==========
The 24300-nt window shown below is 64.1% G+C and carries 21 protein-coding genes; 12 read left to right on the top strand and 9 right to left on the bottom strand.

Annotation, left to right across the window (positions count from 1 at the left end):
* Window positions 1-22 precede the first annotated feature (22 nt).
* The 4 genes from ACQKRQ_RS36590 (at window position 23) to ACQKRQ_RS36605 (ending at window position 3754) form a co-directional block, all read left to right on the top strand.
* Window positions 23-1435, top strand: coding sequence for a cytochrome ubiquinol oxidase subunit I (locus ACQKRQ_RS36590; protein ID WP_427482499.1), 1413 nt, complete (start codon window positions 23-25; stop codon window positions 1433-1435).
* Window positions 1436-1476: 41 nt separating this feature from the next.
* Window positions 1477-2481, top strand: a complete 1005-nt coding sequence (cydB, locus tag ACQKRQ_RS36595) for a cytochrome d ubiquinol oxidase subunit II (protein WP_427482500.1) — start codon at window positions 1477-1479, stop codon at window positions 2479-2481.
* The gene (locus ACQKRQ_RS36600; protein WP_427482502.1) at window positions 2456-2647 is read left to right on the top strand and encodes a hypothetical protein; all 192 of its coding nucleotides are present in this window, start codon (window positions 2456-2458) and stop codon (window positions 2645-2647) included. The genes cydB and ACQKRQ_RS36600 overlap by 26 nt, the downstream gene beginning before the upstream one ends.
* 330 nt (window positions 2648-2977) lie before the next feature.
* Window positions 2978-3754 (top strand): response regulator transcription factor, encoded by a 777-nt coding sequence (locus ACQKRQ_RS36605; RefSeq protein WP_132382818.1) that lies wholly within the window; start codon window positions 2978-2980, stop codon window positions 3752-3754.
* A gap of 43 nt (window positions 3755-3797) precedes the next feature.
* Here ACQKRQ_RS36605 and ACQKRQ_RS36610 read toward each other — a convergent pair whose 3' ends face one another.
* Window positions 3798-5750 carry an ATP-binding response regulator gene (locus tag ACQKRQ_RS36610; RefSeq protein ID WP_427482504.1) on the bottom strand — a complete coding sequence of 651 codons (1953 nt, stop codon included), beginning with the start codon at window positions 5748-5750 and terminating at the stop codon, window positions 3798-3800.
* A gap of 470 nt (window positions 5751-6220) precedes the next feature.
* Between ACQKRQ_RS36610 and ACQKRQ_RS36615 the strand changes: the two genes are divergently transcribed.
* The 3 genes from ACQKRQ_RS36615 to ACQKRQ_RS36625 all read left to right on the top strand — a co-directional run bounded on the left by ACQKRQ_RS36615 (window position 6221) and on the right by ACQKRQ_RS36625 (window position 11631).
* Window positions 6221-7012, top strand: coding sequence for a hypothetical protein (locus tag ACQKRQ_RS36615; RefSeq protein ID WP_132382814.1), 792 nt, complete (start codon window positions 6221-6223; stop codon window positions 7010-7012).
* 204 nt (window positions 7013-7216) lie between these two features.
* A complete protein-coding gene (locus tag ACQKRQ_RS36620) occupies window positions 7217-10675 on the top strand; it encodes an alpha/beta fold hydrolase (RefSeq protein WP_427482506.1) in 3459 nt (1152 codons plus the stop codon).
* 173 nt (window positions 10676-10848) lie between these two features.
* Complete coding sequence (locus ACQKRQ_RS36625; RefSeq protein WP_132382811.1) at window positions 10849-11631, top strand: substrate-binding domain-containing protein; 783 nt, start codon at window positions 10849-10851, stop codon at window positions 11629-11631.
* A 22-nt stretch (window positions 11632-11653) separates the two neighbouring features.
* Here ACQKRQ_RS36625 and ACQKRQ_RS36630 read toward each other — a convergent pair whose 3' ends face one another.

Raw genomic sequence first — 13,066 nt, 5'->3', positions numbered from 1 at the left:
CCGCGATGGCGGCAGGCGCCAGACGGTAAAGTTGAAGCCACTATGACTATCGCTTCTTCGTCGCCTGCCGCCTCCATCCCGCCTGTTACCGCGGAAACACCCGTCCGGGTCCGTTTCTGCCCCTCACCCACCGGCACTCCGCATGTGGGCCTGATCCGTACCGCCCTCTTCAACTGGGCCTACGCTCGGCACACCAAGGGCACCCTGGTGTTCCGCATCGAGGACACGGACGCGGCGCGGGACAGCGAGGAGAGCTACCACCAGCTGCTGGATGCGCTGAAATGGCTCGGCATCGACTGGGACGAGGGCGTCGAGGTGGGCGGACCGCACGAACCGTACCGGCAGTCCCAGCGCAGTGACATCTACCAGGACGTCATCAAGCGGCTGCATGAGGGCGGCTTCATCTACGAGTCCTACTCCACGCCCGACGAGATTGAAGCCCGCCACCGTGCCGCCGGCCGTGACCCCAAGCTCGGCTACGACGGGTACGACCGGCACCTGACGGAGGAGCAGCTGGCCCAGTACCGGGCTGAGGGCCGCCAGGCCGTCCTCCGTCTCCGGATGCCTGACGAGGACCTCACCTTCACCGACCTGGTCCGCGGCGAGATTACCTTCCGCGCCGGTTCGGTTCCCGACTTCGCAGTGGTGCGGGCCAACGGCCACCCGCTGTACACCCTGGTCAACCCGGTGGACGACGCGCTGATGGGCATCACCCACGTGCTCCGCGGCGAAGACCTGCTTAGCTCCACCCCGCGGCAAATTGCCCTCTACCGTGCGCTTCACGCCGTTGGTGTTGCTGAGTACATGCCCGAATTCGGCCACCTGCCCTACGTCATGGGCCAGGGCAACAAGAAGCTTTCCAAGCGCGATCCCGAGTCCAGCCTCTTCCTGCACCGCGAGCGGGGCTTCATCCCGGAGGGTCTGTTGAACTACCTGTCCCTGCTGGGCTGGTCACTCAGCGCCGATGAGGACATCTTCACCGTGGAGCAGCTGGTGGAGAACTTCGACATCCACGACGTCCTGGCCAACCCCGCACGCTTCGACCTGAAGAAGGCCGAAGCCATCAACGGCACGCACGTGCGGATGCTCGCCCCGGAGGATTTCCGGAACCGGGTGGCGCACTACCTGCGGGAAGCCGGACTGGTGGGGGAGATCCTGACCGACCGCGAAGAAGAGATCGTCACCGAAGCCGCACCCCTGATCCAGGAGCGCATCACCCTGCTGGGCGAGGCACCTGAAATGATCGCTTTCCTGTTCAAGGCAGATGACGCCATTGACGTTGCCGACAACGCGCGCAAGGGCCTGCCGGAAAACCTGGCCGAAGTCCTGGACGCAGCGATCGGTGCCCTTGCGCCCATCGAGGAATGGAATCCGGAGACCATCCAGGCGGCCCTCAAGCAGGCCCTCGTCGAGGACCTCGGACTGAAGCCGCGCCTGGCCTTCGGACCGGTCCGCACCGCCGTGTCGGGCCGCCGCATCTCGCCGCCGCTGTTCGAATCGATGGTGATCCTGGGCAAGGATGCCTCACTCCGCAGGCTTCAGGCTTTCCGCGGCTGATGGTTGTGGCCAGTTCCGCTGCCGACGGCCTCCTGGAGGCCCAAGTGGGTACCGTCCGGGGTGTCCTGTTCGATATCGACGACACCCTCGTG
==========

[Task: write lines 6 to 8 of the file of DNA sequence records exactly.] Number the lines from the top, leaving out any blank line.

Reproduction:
* Window positions 1436-1476: 41 nt separating this feature from the next.
* Window positions 1477-2481, top strand: a complete 1005-nt coding sequence (cydB, locus tag ACQKRQ_RS36595) for a cytochrome d ubiquinol oxidase subunit II (protein WP_427482500.1) — start codon at window positions 1477-1479, stop codon at window positions 2479-2481.
* The gene (locus ACQKRQ_RS36600; protein WP_427482502.1) at window positions 2456-2647 is read left to right on the top strand and encodes a hypothetical protein; all 192 of its coding nucleotides are present in this window, start codon (window positions 2456-2458) and stop codon (window positions 2645-2647) included. The genes cydB and ACQKRQ_RS36600 overlap by 26 nt, the downstream gene beginning before the upstream one ends.